Making Magic at Silverlining

How an acorn planted in the 18th century becomes the heart of a 21st-century Silverlining table.

Furniture is no longer just an accessory, it is not limited by its functionality and it can be a piece of collectable, one you inherit, or buy for the value it brings to your home, with an added rich narrative dipped in history. Silverlining, is one such furniture-making company that is as different from the large-mass producers that we find a dime a dozen, combines time-honoured craftsmanship techniques with the latest technologies to create one-off pieces.

The team who worked on the piece of wood that has a history that goes back to many centuries, explains the process to us: The Land, Sea, and Sky table features English brown burr oak from 1773 names. It incorporated an 18th-century brown burr oak, which the Silverlining team sourced five years prior. The oak tree was planted in 1773 at Castle Howard in England, to celebrate the birth of George Howard, 6th Earl of Carlisle. Brought down during England’s Great Storm on the night of 15th October 1987, the 214-year-old tree remained where it fell for over 25 years and became colonised by parasitic fungi. The fungus stained the natural pale, honey-coloured wood of the fallen tree a darker brown, creating a desirable type of wood known as brown or tiger oak. The ancient oak also had numerous rounded outgrowths called burrs, which form when a tree undergoes stress. As the wood within a burr grows in a deformed manner, it is highly figured and therefore greatly prized for its beauty and rarity.

The oak is the centrepiece of the Land, Sea and Sky table – a bespoke commission for a nature-loving client, made in collaboration with superyacht designer Greg C Marshall. The table’s pedestal was made from a large, heavily burred section taken from the base of the great oak, mounted on top of a circular polished stainless-steel plinth. To best showcase the natural beauty of the brown burr oak, the Silverlining design team created a central bowl section to sit within the butt section, beneath a see-through, five-piece glass top.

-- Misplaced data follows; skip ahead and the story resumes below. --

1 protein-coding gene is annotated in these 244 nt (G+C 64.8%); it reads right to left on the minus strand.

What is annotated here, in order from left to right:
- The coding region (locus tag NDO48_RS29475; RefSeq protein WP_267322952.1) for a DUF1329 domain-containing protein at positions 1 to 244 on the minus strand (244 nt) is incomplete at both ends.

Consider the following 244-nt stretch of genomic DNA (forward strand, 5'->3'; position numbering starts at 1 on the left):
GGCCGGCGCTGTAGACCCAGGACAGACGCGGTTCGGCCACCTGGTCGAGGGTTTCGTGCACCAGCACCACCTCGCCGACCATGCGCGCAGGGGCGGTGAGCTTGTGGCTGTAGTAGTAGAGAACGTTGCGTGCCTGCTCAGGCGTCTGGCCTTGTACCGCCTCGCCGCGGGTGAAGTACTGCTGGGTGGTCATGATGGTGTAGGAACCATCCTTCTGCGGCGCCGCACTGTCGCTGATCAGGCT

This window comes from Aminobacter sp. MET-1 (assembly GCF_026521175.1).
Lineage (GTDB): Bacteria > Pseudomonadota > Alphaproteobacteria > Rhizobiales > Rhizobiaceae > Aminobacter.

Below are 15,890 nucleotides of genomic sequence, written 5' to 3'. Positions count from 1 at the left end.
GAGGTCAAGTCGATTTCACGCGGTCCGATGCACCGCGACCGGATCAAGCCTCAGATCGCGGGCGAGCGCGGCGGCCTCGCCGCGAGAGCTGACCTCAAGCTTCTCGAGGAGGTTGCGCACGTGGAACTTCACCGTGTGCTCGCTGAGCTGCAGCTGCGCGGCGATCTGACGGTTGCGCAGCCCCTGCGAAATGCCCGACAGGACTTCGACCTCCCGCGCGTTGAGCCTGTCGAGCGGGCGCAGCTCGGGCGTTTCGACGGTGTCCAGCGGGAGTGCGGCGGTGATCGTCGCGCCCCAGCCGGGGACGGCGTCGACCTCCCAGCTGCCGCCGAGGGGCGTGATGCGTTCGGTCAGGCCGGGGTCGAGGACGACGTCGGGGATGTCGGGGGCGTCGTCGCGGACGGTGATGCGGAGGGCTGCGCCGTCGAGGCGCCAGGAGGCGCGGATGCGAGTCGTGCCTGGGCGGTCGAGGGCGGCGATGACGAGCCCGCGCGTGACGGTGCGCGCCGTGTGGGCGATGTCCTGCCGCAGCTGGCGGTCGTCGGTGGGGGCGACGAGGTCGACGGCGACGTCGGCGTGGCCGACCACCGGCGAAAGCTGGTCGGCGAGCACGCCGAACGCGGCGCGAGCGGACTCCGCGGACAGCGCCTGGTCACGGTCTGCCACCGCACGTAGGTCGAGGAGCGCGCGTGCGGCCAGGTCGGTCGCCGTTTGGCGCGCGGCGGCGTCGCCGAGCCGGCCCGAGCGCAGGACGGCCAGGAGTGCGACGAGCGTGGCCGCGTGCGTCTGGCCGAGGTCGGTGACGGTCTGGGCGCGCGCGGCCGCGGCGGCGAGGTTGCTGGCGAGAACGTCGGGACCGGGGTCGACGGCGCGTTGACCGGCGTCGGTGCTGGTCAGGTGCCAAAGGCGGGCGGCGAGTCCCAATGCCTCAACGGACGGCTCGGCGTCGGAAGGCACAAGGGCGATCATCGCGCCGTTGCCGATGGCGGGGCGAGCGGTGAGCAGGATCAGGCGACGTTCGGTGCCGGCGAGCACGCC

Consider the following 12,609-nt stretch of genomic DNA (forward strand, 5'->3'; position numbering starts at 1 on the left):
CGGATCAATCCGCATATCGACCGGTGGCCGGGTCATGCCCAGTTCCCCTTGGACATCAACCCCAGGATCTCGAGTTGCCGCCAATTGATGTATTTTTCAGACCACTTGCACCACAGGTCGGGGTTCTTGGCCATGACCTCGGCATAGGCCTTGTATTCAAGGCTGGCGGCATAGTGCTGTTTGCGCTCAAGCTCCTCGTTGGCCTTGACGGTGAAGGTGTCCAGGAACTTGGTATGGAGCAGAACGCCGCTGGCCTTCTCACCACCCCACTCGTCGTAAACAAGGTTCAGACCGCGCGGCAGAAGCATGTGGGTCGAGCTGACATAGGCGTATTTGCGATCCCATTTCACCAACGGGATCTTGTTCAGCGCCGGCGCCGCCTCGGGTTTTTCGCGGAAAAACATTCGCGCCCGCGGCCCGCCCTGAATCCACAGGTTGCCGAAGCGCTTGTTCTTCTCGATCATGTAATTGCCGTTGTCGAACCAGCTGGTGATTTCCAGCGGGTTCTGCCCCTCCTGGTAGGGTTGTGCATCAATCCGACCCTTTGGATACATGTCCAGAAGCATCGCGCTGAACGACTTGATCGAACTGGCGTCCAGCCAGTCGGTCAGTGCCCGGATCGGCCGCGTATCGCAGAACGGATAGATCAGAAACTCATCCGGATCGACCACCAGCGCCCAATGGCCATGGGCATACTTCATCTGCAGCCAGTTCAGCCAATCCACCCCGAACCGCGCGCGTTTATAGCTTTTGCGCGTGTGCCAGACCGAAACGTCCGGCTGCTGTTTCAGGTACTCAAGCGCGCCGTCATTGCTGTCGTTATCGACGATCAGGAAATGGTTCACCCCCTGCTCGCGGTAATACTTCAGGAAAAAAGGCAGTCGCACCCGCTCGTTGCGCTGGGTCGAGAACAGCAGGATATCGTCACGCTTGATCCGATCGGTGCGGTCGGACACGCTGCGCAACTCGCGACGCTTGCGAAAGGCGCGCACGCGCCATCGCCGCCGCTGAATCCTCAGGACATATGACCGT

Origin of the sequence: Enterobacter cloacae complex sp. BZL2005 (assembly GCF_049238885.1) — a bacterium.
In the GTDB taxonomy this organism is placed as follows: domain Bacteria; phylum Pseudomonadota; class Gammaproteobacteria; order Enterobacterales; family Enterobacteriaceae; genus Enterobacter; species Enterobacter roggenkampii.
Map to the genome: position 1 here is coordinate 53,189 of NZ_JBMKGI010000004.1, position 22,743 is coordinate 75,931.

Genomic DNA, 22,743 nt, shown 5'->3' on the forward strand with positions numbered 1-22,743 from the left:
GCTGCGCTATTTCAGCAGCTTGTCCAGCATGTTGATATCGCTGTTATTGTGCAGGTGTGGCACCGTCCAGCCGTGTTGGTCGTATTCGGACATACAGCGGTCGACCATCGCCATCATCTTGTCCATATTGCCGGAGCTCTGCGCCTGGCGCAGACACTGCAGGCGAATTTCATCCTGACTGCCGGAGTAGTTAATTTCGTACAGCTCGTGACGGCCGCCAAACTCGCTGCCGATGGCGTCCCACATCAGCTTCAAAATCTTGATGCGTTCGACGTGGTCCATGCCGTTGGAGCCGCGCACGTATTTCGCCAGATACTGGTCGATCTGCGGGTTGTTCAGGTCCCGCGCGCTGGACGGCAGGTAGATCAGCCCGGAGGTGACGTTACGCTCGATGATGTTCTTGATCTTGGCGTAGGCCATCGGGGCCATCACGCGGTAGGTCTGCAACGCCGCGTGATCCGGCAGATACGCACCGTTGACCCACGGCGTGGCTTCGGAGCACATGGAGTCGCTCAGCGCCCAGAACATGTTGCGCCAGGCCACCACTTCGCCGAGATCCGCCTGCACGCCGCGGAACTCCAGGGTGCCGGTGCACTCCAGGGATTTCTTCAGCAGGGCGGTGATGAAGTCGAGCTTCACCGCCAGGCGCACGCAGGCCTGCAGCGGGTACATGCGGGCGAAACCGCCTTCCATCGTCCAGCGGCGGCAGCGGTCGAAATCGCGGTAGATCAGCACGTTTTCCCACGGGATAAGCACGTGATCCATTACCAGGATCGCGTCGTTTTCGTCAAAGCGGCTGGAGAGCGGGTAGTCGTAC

Although the team was keen to use the tree in as natural a state as possible, at a diameter of about four feet, the entire butt was too heavy for lifting onto the clients’ yacht. This meant that the large butt section had to be cut into five wedges, with the final assembly of the table done in situ on the client’s yacht in New Zealand. In addition, 160 micro-LED lights were connected and inserted into the wedges with a two-foot-long drill to penetrate the rock-hard wood.

The embedded, red, green, blue, and white coloured micro-LED lights twinkle brightly from within the shadows of the contorted tree butt, symbolising the stars in the night sky. The oak butt and bowl – with their stunning burr texture and rich brown colours – represent nature; whilst the greenish-blue cast glass top symbolises the swirling waters of the sea.

Remarkably, whilst the table’s journey started in the 18th century, on the grounds of one of Britain’s finest stately homes, it ended aboard a yacht in New Zealand, as a 21st-century design piece.

Silverlining is led by its founder Mark Boddington, a scion of the famous brewing family who opted out of the beer business in favour of a life at the bench and drawing board. Boddington’s first workshop (started when he was 21) was on the Grosvenor Estate in Cheshire, home to the Duchess and the late Duke of Westminster, where he met the couple’s interior designer John Stefanidis which was his first lucky break.

The second lucky break came in 1993 onboard a plane from Miami to LA when Boddington encountered Kevin Costner’s architect. This relationship led to a stream of commissions from Hollywood from clients such as David Bowie, Madonna, and Tom Ford. In 35 years, the company has been built on orders from less than 80 clients, yet it’s a successful, fast-growing business, with strong client relationships and repeat orders.

From the company base in Wrexham, North Wales, Silverlining’s 62-strong team of designers, makers, project managers, and other specialists seek out the finest materials –from rare woods and exquisite leathers to precious metals – and draw on the best of old and new techniques to conjure them into extraordinary pieces. They call it ‘making magic’.

Images Courtesy Silverlining.